[BreachExchange] How To Truly Keep Your Company's Data Safe From Hackers

Audrey McNeil audrey at riskbasedsecurity.com
Wed May 2 10:06:46 EDT 2018


Protecting your company's data should be a top priority. Likely, data
protection already is a top priority. That's why you invested in various
means of keeping hackers out of places they don't belong. Unfortunately,
hackers somewhat deserve their reputation for being dubiously resourceful.
A business' computer network often represents a treasure trove of data for
them. So, hackers work hard at figuring out how to breach the even
highly-sophisticated layers of security. That does not mean, however,
hackers will be successful with their every attempt. Equally sophisticated
anti-hacking measures exist, and so do a few simple ones. You just need to
put them to use.

Bring the Staff into the Mix

Issues surrounding computer security should not solely involve discussions
between the management and network professionals. Employees and contractors
must be included into the loop as well. Informing anyone and everyone about
computer security and anti-hacking steps becomes beneficial to any plans to
reduce the potential for a security breach. Making assumptions that the
staff already knows basic things about computer security could turn out to
be a disastrous assumption.

An employee with a lifelong habit of using easy-to-guess passwords won't
exactly change that habit without prompting. Often, in-house errors and
poor procedures open doors for hackers. Improvements won't likely be made
unless resources are spent to cover proper training.

Spare No Expense on Encryption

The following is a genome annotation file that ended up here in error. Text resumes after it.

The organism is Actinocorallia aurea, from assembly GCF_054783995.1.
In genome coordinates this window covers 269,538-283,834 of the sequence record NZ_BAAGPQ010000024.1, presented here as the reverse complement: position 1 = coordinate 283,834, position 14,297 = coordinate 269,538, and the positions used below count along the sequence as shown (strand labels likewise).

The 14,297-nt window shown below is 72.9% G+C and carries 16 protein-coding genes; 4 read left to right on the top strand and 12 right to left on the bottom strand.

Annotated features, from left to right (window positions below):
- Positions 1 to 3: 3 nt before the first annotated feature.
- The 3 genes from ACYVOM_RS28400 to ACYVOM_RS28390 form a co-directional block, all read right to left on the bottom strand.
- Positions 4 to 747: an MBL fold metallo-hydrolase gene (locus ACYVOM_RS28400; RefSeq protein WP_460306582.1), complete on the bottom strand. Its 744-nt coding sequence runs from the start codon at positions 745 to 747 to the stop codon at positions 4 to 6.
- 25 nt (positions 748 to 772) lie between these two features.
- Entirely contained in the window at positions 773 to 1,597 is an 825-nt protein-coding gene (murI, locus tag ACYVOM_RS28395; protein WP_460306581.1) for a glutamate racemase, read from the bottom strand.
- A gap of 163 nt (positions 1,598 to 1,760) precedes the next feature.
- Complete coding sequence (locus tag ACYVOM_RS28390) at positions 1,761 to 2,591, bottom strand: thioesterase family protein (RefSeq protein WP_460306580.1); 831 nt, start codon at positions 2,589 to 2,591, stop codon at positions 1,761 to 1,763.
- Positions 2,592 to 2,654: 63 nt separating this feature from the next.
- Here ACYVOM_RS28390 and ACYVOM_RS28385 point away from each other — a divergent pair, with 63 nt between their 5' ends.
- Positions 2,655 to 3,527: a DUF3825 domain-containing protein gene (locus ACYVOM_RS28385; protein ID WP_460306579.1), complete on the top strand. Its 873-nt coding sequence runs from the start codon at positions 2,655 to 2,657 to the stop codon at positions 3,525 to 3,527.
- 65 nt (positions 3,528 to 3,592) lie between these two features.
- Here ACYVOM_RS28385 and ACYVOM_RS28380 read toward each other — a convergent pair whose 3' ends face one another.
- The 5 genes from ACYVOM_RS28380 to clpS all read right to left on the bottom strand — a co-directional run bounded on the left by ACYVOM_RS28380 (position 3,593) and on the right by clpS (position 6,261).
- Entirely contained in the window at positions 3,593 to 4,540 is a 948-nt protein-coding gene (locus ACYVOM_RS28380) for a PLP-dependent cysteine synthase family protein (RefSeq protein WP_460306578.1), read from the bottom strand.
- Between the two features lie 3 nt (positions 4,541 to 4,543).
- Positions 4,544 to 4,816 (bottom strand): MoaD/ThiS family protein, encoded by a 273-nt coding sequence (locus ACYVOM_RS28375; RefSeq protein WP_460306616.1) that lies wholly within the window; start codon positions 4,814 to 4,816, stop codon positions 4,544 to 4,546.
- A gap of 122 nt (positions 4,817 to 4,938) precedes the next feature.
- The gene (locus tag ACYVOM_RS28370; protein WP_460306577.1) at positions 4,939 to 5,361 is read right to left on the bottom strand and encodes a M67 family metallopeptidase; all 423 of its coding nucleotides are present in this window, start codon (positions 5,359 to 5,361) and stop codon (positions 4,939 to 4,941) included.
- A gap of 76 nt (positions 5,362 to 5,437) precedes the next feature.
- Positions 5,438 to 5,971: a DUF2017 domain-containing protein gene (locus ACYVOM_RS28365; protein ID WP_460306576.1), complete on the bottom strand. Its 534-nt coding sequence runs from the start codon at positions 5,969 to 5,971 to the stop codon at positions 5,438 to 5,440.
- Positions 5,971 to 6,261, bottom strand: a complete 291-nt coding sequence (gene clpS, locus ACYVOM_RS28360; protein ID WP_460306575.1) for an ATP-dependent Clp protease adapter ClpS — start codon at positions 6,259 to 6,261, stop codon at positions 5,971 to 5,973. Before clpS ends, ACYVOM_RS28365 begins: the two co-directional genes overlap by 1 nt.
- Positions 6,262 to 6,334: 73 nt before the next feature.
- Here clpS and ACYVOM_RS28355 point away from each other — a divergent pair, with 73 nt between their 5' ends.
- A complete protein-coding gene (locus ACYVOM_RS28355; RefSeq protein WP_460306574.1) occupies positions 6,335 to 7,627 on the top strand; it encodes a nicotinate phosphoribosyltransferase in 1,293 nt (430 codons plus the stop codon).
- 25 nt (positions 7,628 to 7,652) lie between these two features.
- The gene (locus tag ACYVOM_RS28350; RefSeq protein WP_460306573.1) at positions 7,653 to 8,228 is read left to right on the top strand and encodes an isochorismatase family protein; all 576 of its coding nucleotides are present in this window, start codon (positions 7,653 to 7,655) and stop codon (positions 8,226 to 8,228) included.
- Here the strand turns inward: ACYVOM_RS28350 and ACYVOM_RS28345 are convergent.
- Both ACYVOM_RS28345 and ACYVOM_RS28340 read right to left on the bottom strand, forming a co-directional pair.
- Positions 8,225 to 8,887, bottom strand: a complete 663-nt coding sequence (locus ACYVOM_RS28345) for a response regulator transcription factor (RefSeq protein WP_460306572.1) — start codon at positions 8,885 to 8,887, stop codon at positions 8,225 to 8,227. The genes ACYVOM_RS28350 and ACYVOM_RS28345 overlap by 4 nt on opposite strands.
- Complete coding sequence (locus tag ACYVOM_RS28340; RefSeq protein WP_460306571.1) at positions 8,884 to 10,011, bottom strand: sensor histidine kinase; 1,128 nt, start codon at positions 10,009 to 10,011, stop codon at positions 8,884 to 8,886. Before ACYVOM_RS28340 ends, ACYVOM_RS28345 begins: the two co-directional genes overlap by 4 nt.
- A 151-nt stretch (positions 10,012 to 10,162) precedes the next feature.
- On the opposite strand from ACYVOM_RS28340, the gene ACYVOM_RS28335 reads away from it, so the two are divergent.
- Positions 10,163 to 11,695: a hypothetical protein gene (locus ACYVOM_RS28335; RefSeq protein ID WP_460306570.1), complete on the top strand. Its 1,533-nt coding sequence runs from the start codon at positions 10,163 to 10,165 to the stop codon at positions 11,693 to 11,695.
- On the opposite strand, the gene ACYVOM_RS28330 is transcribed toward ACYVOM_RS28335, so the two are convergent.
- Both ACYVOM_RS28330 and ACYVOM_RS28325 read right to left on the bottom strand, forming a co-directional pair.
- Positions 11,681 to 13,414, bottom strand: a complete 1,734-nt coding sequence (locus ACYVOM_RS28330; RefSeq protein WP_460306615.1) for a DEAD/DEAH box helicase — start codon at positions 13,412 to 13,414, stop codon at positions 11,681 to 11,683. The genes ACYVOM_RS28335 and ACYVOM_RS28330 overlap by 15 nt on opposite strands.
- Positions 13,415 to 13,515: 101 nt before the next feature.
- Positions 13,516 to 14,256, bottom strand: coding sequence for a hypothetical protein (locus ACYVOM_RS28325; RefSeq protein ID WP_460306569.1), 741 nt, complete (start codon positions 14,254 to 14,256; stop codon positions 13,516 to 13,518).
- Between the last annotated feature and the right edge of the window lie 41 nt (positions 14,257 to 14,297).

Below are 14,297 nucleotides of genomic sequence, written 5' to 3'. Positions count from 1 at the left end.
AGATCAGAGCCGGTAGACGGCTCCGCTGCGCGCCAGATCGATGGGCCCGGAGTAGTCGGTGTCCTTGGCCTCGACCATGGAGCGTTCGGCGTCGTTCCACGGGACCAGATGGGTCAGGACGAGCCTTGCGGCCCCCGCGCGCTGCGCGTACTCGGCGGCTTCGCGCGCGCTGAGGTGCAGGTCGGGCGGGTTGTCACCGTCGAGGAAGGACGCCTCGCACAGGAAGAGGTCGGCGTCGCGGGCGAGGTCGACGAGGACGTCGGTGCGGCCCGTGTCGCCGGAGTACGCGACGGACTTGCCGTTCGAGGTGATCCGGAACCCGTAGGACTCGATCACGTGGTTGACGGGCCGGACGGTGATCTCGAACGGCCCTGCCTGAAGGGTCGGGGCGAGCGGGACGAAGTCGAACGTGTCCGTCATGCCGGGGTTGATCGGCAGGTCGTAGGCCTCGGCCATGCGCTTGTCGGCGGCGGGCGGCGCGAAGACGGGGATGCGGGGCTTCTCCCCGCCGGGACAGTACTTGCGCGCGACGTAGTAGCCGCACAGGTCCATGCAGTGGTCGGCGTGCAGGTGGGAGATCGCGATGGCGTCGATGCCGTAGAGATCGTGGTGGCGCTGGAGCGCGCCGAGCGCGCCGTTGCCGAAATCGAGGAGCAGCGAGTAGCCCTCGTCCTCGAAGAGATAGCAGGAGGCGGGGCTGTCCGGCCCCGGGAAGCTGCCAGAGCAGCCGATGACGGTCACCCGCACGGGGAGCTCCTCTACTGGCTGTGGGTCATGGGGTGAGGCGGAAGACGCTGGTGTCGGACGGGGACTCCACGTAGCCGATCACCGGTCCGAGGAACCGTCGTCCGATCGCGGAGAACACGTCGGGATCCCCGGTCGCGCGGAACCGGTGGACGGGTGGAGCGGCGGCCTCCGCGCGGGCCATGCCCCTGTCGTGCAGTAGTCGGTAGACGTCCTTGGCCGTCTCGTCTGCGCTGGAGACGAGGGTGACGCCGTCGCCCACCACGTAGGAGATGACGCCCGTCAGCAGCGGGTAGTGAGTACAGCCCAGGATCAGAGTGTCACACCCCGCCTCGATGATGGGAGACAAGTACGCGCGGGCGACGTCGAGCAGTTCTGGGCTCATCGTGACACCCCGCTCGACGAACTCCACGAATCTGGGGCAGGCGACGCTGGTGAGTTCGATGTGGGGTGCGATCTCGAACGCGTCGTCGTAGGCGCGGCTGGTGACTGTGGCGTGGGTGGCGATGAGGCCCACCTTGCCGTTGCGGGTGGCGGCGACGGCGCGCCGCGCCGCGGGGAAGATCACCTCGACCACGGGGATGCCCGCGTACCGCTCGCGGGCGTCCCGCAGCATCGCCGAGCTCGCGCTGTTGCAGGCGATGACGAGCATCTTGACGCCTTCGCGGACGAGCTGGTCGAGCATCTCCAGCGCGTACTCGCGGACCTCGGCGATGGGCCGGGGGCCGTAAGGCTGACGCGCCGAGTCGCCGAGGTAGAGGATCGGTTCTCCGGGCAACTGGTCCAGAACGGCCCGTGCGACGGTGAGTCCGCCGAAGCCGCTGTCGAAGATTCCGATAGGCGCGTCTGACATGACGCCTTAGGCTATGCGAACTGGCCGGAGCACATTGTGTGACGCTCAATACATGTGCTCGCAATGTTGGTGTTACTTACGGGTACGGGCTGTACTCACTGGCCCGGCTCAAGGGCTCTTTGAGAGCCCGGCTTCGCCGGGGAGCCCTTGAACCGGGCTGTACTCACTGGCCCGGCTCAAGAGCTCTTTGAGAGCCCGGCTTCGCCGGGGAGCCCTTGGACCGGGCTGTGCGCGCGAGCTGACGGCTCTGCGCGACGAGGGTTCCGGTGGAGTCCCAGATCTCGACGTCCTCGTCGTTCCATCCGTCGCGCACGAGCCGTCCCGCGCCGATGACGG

Data encryption keeps hackers -- and others -- from being able to read or
otherwise decipher material. Accessing encrypted material would be similar
to trying to read a foreign language. Actually, there is one more
significantly difference. Foreign languages can be translated. Encrypted
data would be nearly impossible to translate. So, it becomes beneficial for
a company to procure the best possible encryption tools to further
frustrate anyone attempting to access secure data.

Look for the best and most sophisticated tools available. Don't rely on old
and outdated ones. The present time may be perfect for an overdue upgrade
of the company's current encryption programs. Don't delay on that upgrade.

Protect More than Customer Data

Customer data, namely credit card and personal information, can be greatly
prized by hackers. Taking strong steps to protect the data of customers
isn't enough though. You must be mindful of securing employee, contractor,
and any third-party information secured in other divisions of a company.
The human resources department likely possesses names, addresses, and
social security numbers of employees. The accounting office probably houses
bank account information so as to facilitate payroll deposits. Clearly, it
would be a good idea to keep such information protected.

Anti-hacking tools and rules must protect the entirety of the computer
network. Resources and attention should not be directed towards one area at
the exclusion of others.


Outside some exceptions, most website's -- both commercial and
noncommercial -- utilize HTTP instead of HTTPS. Maybe the time has arrived
to rethink that practice. Since HTTPS increases security levels immensely
thanks to traffic encryption. A business' website can employ the more
secure HTTPS process by utilizing a secure socket layer (SSL). Again,
business should take as many steps as possible to increase security.
SSL/HTTPS might help the cause.

Work with Security Professionals

Perhaps a good plan would be to bring in an expert to determine the true
security level of a business' network. A security specialist can look for
obvious security flaws as well as ones that may not be so obvious, but
still create risks. A security professional's insights could help guide a
company to being more careful in the future. Equally helpful would be the
specialist's pointing out of immediate problems that must be quickly
-------------- next part --------------
An HTML attachment was scrubbed...
URL: <http://lists.riskbasedsecurity.com/pipermail/breachexchange/attachments/20180502/c71bcf66/attachment.html>

More information about the BreachExchange mailing list